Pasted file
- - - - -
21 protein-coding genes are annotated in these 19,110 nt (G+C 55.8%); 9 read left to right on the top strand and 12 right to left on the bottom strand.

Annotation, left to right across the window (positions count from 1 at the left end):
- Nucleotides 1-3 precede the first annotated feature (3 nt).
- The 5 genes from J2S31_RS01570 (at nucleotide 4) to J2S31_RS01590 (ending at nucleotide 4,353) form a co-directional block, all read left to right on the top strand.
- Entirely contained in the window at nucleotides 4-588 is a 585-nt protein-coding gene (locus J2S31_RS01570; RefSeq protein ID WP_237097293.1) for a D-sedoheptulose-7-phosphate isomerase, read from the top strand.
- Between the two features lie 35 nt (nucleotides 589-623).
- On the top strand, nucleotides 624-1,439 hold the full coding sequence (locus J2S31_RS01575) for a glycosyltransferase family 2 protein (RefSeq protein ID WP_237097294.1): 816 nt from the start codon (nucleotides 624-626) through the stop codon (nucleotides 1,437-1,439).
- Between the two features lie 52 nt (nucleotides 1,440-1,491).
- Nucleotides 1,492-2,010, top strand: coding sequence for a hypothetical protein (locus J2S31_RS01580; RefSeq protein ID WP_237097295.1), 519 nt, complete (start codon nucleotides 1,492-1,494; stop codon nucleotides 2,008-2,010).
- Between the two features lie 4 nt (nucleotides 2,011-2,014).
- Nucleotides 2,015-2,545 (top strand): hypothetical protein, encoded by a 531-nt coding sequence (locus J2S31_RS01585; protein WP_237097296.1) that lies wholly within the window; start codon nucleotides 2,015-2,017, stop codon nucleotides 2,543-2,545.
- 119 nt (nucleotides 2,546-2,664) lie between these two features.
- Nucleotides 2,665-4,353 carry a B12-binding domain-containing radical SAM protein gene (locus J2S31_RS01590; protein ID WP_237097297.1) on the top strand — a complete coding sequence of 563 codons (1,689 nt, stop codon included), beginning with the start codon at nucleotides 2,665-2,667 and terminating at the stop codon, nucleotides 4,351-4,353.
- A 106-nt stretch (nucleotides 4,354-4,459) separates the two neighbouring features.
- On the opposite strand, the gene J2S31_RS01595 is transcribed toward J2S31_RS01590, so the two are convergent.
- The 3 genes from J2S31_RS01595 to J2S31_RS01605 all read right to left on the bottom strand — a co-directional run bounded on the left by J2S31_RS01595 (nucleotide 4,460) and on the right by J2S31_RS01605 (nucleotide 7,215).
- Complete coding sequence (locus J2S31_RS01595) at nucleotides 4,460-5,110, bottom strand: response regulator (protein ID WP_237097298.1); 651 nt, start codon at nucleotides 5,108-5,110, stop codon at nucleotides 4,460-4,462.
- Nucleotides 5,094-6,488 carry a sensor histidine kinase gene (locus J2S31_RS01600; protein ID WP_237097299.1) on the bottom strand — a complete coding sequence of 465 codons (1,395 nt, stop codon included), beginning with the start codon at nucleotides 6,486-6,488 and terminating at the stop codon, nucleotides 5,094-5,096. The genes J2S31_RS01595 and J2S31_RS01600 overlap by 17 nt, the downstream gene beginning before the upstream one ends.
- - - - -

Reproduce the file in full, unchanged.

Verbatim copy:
21 protein-coding genes are annotated in these 19,110 nt (G+C 55.8%); 9 read left to right on the top strand and 12 right to left on the bottom strand.

Annotation, left to right across the window (positions count from 1 at the left end):
- Nucleotides 1-3 precede the first annotated feature (3 nt).
- The 5 genes from J2S31_RS01570 (at nucleotide 4) to J2S31_RS01590 (ending at nucleotide 4,353) form a co-directional block, all read left to right on the top strand.
- Entirely contained in the window at nucleotides 4-588 is a 585-nt protein-coding gene (locus J2S31_RS01570; RefSeq protein ID WP_237097293.1) for a D-sedoheptulose-7-phosphate isomerase, read from the top strand.
- Between the two features lie 35 nt (nucleotides 589-623).
- On the top strand, nucleotides 624-1,439 hold the full coding sequence (locus J2S31_RS01575) for a glycosyltransferase family 2 protein (RefSeq protein ID WP_237097294.1): 816 nt from the start codon (nucleotides 624-626) through the stop codon (nucleotides 1,437-1,439).
- Between the two features lie 52 nt (nucleotides 1,440-1,491).
- Nucleotides 1,492-2,010, top strand: coding sequence for a hypothetical protein (locus J2S31_RS01580; RefSeq protein ID WP_237097295.1), 519 nt, complete (start codon nucleotides 1,492-1,494; stop codon nucleotides 2,008-2,010).
- Between the two features lie 4 nt (nucleotides 2,011-2,014).
- Nucleotides 2,015-2,545 (top strand): hypothetical protein, encoded by a 531-nt coding sequence (locus J2S31_RS01585; protein WP_237097296.1) that lies wholly within the window; start codon nucleotides 2,015-2,017, stop codon nucleotides 2,543-2,545.
- 119 nt (nucleotides 2,546-2,664) lie between these two features.
- Nucleotides 2,665-4,353 carry a B12-binding domain-containing radical SAM protein gene (locus J2S31_RS01590; protein ID WP_237097297.1) on the top strand — a complete coding sequence of 563 codons (1,689 nt, stop codon included), beginning with the start codon at nucleotides 2,665-2,667 and terminating at the stop codon, nucleotides 4,351-4,353.
- A 106-nt stretch (nucleotides 4,354-4,459) separates the two neighbouring features.
- On the opposite strand, the gene J2S31_RS01595 is transcribed toward J2S31_RS01590, so the two are convergent.
- The 3 genes from J2S31_RS01595 to J2S31_RS01605 all read right to left on the bottom strand — a co-directional run bounded on the left by J2S31_RS01595 (nucleotide 4,460) and on the right by J2S31_RS01605 (nucleotide 7,215).
- Complete coding sequence (locus J2S31_RS01595) at nucleotides 4,460-5,110, bottom strand: response regulator (protein ID WP_237097298.1); 651 nt, start codon at nucleotides 5,108-5,110, stop codon at nucleotides 4,460-4,462.
- Nucleotides 5,094-6,488 carry a sensor histidine kinase gene (locus J2S31_RS01600; protein ID WP_237097299.1) on the bottom strand — a complete coding sequence of 465 codons (1,395 nt, stop codon included), beginning with the start codon at nucleotides 6,486-6,488 and terminating at the stop codon, nucleotides 5,094-5,096. The genes J2S31_RS01595 and J2S31_RS01600 overlap by 17 nt, the downstream gene beginning before the upstream one ends.